The Welsh Government published its Third Supplementary Budget on 16 February. It proposes changes to the October Supplementary Budget and outlines allocations of a further £2.9bn of revenue and capital resources to Welsh Government departments, made up of reserves and funding from the UK Government. This is an increase compared to the Second Supplementary Budget of 13.3% (excluding Annually Managed Expenditure).
Increased funding for departments
Compared to the Final Budget 2020-21 total allocations (including Annually Managed Expenditure) to Welsh Government departments, or Main Expenditure Groups (‘MEGs’), have increased by one-third this year. Rising from £19.9bn to £26.5bn. By comparison, last years’ February Supplementary Budget allocated £19.7bn, which was an increase of just over 7% compared to the Final Budget 2019-20.
Funding for departments is outlined in the below infographic:
Headline figures from the Third Supplementary Budget (TSB), showing cash movements from the restated Second Supplementary Budget (SSB).
DEL is the discretionary part of the budget that the Welsh Government chooses how to spend. AME is the non-discretionary part of the budget.
*Excludes around £700m non-domestic rates income.
SSB: Second Supplementary Budget.
TSB: Third Supplementary Budget.
Figures are rounded. Refer to the Welsh Government Supplementary Budget 2020-21 for exact figures.
Two MEGs received three-quarters of the additional funding. The Economy and Transport MEG receives the largest additional allocation, with an extra £1.2bn of revenue and capital resources. That’s almost as much as was outlined for this MEG in the First Supplementary Budget (May 2020), which covered support for the first lockdown (£1.3bn).
There’s also a large increase in the Education MEG budget, which increases by over 50% to £2.7bn. However, the majority of this increase is associated with changes to student loans and isn’t funding being deployed in response to the pandemic or for a new policy.
It’s also worth noting that of the £2.9bn increase, around £755m is “non-cash”. This terms is generally used for accounting adjustments not involving a cash payment, and so is not available as a new resource for departments to spend. There’s also a further increase of £108m to Annually Managed Expenditure.
Where has the funding come from?
The Supplementary Budget says that net revenue funding available to the Welsh Government increased by £951m due to Barnett consequentials and other transfers. These transfers occur when the UK Government makes spending decisions in England that relate to devolved policy areas, as well as other technical reasons. Within that figure there is also a budget switch of £473m of revenue to capital, taking the total increase in the general capital baseline to £773m.
The Welsh Government had been planning to borrow £125m in 2020-21. That’s now not going to happen, and the Welsh Government won’t be borrowing anything this year.
Instead, as well as using the additional funding made available to it by the UK Government, the Welsh Government has used its reserves to fund its spending plans. All of these allocations mean Welsh Government reserves shrink from just under £1.6bn at the Second Supplementary Budget to £345m.
The Welsh Government has received an unprecedented amount in consequentials this year. The Welsh Government has been highlighting throughout the year the impact late funding announcements by the UK Government might have and the potential issues posed by significant additional funding arriving at the end of the financial year.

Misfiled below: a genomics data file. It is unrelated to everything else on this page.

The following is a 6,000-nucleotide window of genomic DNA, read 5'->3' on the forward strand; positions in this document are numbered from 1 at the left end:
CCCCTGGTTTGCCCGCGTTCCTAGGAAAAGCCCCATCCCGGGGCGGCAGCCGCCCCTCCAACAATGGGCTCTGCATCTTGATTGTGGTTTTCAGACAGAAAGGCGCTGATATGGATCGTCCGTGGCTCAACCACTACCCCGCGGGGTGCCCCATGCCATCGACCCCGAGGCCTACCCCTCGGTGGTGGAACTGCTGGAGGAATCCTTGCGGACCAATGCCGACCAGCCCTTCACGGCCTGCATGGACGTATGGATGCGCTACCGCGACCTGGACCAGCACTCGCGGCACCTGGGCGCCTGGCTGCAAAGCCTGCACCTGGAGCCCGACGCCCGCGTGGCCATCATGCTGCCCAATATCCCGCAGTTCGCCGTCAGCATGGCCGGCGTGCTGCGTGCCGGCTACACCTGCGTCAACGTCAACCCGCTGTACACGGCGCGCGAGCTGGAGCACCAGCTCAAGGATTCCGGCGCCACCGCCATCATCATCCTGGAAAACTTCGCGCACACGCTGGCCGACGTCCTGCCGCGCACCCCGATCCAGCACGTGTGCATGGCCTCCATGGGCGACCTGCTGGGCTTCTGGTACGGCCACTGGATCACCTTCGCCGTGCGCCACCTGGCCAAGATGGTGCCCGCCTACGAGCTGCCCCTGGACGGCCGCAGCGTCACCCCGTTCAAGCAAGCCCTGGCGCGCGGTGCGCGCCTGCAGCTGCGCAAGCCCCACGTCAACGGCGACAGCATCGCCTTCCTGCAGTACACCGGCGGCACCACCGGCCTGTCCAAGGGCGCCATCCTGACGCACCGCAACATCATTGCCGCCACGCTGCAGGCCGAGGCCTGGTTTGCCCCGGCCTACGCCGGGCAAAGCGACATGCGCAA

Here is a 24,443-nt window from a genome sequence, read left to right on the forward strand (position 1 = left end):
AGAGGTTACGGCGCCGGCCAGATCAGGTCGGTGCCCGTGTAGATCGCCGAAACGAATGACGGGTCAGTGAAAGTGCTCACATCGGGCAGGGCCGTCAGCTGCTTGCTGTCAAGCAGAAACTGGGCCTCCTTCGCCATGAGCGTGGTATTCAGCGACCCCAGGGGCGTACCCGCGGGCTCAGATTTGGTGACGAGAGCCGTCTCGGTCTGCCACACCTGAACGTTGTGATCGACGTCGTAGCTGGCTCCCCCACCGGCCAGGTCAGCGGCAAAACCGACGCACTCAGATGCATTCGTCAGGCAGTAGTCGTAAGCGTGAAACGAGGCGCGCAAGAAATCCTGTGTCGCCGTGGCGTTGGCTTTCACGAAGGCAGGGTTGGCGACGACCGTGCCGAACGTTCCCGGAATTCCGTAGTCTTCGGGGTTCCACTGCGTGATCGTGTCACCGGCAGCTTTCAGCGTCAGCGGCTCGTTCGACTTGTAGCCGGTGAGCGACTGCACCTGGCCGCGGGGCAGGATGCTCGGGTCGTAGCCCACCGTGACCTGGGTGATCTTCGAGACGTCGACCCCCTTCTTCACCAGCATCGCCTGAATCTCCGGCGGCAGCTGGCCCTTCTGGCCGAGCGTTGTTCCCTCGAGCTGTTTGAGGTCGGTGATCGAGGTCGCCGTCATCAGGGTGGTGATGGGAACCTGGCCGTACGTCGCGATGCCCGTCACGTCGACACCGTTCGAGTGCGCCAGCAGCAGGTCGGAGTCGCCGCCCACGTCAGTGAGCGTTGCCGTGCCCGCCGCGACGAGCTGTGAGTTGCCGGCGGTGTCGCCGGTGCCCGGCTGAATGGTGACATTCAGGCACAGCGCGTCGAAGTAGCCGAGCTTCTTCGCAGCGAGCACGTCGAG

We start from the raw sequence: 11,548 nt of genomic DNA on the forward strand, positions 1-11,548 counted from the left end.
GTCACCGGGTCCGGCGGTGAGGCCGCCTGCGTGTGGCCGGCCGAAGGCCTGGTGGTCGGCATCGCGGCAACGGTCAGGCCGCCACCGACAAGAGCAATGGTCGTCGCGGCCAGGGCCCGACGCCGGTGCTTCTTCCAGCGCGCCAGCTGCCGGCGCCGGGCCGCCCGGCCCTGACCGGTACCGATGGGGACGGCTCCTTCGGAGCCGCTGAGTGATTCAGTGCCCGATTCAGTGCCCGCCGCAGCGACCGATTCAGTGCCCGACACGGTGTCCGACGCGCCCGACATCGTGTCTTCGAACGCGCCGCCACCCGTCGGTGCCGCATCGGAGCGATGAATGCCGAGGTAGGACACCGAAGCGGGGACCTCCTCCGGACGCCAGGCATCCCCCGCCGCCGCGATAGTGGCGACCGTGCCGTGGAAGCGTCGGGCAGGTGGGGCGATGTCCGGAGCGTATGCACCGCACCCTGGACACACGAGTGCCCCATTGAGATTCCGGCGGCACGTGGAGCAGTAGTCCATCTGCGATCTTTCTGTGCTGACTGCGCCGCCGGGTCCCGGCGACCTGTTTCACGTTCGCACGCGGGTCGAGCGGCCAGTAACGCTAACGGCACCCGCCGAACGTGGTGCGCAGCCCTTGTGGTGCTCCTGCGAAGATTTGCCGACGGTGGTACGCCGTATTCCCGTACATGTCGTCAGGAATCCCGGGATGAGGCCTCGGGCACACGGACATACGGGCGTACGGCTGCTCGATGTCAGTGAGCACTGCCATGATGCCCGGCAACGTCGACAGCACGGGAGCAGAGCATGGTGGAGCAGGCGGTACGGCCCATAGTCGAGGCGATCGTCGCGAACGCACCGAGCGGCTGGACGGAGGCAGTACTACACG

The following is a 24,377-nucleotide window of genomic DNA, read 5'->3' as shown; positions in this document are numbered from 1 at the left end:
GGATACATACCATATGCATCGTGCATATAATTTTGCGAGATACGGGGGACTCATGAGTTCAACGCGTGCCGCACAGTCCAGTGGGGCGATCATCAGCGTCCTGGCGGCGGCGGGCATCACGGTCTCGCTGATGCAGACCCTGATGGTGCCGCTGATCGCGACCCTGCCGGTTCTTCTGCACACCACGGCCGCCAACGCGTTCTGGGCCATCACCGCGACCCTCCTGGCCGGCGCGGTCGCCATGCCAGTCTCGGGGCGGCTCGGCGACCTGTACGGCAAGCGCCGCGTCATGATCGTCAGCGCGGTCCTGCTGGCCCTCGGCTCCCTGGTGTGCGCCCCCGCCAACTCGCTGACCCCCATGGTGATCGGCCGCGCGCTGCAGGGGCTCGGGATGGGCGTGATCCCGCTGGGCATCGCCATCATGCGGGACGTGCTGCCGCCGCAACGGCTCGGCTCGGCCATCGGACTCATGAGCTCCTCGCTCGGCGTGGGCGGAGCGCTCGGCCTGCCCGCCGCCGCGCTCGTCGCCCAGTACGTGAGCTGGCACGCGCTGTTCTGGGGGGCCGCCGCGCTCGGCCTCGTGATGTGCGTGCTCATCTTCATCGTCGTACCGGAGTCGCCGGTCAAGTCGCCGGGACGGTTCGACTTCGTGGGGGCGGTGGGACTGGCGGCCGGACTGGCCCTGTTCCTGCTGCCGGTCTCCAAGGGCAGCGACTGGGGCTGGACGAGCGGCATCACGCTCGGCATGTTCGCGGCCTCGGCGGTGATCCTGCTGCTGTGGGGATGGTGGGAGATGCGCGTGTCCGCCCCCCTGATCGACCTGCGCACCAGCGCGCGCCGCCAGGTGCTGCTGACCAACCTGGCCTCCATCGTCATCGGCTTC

Without increased flexibility, any funding at the end of the year might not be able to be carried forward. While the ‘Wales Reserve’ allows the Welsh Government to carry forward funding from one year to the next, it is capped at £350m. Additionally, the Welsh Government is only able to draw down a maximum of £125m of revenue and £50m of capital in any one-year from that reserve. This has led the Finance Committee and Welsh Government to request increased flexibility from HM Treasury at the end of the financial year.
In February, the UK Government announced an additional £650m of funding for Wales, which brought total funding allocated through the Barnett formula and guarantee this year to £5.85bn. That announcement came with the flexibility to carry over and spend this additional £650m in 2021-22. .
A budget to kick off reconstruction?
In October, the Welsh Government made a ‘post-covid pledge’, published alongside its ‘Covid Reconstruction – Challenges and Priorities’ paper. That pledge included a £320m investment package and the Third Supplementary Budget outlines exactly how that money will be spent. The package includes:
- £103m for young people and education, including funding for digital exclusion and education infrastructure programmes, funding for mental health and further funding for the Free School Meals.
- £75m for investment schemes and the Strategic Roads Network. Most of this funding is Financial Transactions Capital (FTC), which is repayable.
- £60m for housing, this also includes some FTC.
Following publication of the Supplementary Budget, the Welsh Government also published its ‘Economic resilience and reconstruction mission’. In his statement on the mission, the Minister for Economy, Transport and North Wales described his vision for a “well-being economy that drives prosperity, is environmentally sound, and helps everybody reach their potential”.
The Minister explained that an additional £270m has been made available to support businesses through the Development Bank of Wales for these objectives.
The Third Supplementary Budget had been delayed by a week, as it’s dependent on confirmation of the UK Supplementary Estimates, which were later than anticipated. The debate is now scheduled for tomorrow (9 March), you can watch it live on SeneddTV.
Article by Owen Holzinger, Senedd Research, Welsh Parliament